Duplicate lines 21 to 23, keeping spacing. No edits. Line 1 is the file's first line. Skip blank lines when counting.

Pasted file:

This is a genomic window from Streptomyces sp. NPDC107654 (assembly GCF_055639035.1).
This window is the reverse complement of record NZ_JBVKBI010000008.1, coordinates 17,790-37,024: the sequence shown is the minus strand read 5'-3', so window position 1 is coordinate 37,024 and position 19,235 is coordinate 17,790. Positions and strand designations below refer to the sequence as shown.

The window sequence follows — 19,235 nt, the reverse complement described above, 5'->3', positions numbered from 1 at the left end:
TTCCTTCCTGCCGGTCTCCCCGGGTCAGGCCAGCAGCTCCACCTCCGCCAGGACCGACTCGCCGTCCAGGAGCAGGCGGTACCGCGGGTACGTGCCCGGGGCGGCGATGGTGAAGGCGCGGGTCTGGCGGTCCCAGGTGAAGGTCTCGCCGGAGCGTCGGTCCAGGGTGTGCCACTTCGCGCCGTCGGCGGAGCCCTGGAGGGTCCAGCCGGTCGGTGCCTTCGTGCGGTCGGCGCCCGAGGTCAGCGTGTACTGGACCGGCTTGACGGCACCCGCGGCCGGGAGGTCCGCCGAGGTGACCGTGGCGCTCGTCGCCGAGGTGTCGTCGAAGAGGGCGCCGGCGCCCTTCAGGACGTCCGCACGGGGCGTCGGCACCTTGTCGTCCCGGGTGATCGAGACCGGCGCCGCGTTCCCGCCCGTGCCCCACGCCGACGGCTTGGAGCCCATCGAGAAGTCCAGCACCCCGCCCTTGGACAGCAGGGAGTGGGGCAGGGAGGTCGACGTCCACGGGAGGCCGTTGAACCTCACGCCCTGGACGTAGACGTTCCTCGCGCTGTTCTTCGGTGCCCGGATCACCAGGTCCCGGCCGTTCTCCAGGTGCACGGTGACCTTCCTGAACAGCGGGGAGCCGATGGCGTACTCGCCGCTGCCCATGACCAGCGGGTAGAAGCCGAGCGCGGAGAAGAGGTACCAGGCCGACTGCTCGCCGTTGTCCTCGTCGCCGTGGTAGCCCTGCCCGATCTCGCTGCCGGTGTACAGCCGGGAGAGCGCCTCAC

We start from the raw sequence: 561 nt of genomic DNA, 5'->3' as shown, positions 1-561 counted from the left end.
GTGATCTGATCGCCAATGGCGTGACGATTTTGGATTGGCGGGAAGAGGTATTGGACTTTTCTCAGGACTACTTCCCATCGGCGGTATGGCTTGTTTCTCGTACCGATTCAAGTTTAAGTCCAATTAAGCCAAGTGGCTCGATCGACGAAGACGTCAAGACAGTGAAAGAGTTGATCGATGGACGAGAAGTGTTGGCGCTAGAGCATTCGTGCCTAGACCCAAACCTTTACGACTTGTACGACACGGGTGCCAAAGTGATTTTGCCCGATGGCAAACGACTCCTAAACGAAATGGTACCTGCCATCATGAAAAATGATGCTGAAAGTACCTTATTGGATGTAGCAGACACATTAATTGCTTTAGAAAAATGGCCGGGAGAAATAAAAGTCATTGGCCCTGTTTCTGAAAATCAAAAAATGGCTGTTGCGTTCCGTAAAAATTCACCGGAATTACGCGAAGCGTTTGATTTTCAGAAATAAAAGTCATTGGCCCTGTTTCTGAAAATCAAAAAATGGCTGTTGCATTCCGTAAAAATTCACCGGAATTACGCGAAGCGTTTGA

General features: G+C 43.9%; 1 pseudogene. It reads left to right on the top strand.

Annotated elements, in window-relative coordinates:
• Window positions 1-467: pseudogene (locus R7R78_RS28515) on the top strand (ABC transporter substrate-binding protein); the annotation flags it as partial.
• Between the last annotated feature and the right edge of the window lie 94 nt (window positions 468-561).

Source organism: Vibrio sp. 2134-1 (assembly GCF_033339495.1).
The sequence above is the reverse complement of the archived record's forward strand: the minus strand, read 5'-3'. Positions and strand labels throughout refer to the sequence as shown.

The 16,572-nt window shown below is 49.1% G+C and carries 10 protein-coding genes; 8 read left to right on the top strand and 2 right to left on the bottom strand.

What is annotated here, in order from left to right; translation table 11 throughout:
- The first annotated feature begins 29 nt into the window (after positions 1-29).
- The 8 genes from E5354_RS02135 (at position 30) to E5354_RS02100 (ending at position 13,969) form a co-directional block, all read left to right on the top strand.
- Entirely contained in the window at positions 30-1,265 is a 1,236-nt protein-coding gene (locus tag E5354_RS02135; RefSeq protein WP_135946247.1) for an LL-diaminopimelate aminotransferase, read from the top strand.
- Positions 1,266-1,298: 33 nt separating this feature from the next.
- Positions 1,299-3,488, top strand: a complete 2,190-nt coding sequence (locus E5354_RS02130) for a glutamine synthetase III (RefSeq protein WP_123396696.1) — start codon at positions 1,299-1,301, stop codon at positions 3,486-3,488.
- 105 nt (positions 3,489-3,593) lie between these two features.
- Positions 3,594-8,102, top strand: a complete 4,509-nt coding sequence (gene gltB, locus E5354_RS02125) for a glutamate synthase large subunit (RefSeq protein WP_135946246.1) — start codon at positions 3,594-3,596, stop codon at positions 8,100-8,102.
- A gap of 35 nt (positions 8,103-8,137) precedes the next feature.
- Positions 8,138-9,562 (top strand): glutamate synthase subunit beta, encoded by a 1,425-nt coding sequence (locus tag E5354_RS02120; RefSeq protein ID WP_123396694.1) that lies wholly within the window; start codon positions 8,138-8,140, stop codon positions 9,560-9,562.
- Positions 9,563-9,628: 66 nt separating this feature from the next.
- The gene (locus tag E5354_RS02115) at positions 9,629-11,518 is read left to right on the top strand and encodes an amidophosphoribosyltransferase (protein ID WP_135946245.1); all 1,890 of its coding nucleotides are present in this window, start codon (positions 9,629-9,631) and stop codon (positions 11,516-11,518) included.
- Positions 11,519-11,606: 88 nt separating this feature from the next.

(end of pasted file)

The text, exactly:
- Positions 3,594-8,102, top strand: a complete 4,509-nt coding sequence (gene gltB, locus E5354_RS02125) for a glutamate synthase large subunit (RefSeq protein WP_135946246.1) — start codon at positions 3,594-3,596, stop codon at positions 8,100-8,102.
- A gap of 35 nt (positions 8,103-8,137) precedes the next feature.
- Positions 8,138-9,562 (top strand): glutamate synthase subunit beta, encoded by a 1,425-nt coding sequence (locus tag E5354_RS02120; RefSeq protein ID WP_123396694.1) that lies wholly within the window; start codon positions 8,138-8,140, stop codon positions 9,560-9,562.